Taking a stroll through my neighborhood with my sister, we passed a home with two magnificent butterfly bushes flanking a barn-style shed. The deep purple spikes attracted a frenzy of fluttering commotion - over a dozen swallowtails hovered over each bush. My sister remarked, "Wow, butterfly bushes really do work!" Although I know these plants to be marvelous for attracting their namesake, this season, more so than most, I've noticed a bevy of butterfly activity everywhere.
Paula Shrewsbury, writing for The University of Maryland Extension, offers her best guesses to explain this Mother Nature mystery. Because nature is a balancing act of incredible intricacies, many factors could explain the increase in the butterfly population this year. First, our weather plays a significant role. This season has seen substantial rainfall, and the wet soil is ideal for new growth. More vegetation means more nutritious food sources for caterpillars than in drier years. This boost in nutrition supports successful development and survival of caterpillars and their eggs resulting in a larger number of butterflies this year. On the other side of the food chain, there may be a reduced interest by some of the caterpillar's natural predators, such as birds; birds had other tasty options this year with the Brood II periodical cicadas!
But that is only one part of the mystery. While there has been an increase in the number of butterflies this year (particularly Eastern tiger swallowtails), I have not noticed any monarchs at all. Although weather and environmental factors worked for one group, they may work against another. The monarch is the only butterfly that, like birds, makes a north-south migration. Also like birds, their survival depends on conditions that allow them to eat, rest, and reproduce along the way. Taking cues from nature, around October monarchs embark on a journey south and westward, to Mexico or parts of Southern California - an impressive feat for a butterfly! Since we are east of the Rockies, most of our Monarchs travel to Mexico and hibernate in the oyamel fir trees - using the same trees year after year. Because this trip outlasts a butterfly's life cycle, the females lay eggs for the next generation along the way. The overwintering population usually returns to the US sometime in February or March.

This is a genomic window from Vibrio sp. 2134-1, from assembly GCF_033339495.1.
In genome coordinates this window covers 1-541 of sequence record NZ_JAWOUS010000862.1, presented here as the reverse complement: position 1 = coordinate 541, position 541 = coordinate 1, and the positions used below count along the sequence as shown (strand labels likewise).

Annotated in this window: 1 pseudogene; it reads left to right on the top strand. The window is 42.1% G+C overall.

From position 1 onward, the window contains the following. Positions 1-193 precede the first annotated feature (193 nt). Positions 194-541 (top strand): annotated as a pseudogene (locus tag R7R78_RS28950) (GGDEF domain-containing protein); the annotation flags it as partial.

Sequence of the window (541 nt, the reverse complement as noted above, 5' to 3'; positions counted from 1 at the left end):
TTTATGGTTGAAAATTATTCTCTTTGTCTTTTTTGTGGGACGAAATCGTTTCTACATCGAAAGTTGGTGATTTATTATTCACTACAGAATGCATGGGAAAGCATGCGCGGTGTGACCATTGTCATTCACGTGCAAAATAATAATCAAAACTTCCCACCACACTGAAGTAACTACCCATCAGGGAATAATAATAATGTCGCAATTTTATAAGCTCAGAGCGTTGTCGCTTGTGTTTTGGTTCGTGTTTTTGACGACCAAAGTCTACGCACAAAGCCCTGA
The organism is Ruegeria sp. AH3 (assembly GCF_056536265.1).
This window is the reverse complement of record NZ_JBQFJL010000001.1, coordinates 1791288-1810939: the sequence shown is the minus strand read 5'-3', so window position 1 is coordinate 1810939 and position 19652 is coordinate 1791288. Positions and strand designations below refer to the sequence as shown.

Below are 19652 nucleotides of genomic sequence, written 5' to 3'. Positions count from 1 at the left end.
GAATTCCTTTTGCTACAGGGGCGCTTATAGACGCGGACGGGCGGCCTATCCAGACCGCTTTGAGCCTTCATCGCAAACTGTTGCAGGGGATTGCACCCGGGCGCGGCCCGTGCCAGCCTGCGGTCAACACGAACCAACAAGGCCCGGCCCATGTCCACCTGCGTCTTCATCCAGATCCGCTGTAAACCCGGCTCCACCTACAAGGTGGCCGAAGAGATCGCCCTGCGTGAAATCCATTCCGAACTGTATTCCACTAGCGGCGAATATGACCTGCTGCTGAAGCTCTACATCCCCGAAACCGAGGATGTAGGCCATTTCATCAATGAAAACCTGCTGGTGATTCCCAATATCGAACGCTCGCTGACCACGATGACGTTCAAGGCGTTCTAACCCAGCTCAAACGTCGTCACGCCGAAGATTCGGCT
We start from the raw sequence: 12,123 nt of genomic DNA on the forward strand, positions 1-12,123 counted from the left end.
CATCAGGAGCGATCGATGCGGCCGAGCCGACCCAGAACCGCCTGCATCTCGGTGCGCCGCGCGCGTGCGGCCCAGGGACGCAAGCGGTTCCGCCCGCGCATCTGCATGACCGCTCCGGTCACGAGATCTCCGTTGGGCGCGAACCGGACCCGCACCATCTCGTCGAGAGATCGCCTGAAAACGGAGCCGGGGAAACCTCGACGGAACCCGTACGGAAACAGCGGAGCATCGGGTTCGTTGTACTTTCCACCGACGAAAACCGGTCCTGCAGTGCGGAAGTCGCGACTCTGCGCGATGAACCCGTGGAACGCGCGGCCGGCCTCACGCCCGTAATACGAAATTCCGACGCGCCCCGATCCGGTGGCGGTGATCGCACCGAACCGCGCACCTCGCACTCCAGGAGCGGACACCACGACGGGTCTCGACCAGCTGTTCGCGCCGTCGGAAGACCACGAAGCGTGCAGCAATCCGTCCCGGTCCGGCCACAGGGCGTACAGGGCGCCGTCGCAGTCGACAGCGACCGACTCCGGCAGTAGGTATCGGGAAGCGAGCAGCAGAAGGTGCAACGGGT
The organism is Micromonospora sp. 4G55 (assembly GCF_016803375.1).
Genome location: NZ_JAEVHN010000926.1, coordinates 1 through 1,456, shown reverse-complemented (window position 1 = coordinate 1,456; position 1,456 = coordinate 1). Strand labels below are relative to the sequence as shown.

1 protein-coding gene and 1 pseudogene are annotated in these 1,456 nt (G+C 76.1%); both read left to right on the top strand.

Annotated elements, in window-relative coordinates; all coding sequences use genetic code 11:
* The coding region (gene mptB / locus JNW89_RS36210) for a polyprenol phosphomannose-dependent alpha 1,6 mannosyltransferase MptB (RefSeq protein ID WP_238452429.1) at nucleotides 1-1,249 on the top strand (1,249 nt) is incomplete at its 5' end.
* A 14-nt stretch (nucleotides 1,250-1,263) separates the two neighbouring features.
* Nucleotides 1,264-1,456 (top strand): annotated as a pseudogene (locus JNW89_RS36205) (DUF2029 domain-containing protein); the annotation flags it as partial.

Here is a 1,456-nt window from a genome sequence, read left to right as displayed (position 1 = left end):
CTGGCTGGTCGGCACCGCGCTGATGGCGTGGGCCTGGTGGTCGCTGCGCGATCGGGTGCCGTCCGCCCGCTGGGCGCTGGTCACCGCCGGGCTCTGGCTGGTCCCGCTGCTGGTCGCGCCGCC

Though it is normal for the monarch's population to fluctuate, the steep decline may be the result of the weather last year and this year. Last summer's drought and this spring's cool temperatures challenged the monarchs, slowing down their migration and impeding reproduction. Heavy rains and severe storms that hit our coastline did not help the monarch's voyage either. And while some butterflies may be experiencing a reprieve from predator threats, the use of pesticides in Midwest corn and soy fields is on the rise, choking out milkweed plants - a key source of food in an important habitat for monarchs.
Though these are only speculations, it goes to show how delicate and interdependent our ecosystem truly is. While we can relish the abundance of swallowtails in a season of favor, on the rare occasion we spot a monarch we can appreciate its achievement of survival, sometimes against the odds.
You can help support the butterfly population in your area by planting a few caterpillar and butterfly favorites in your garden, such as butterfly weed, coneflowers, joe pye weed, asters, parsley and dill.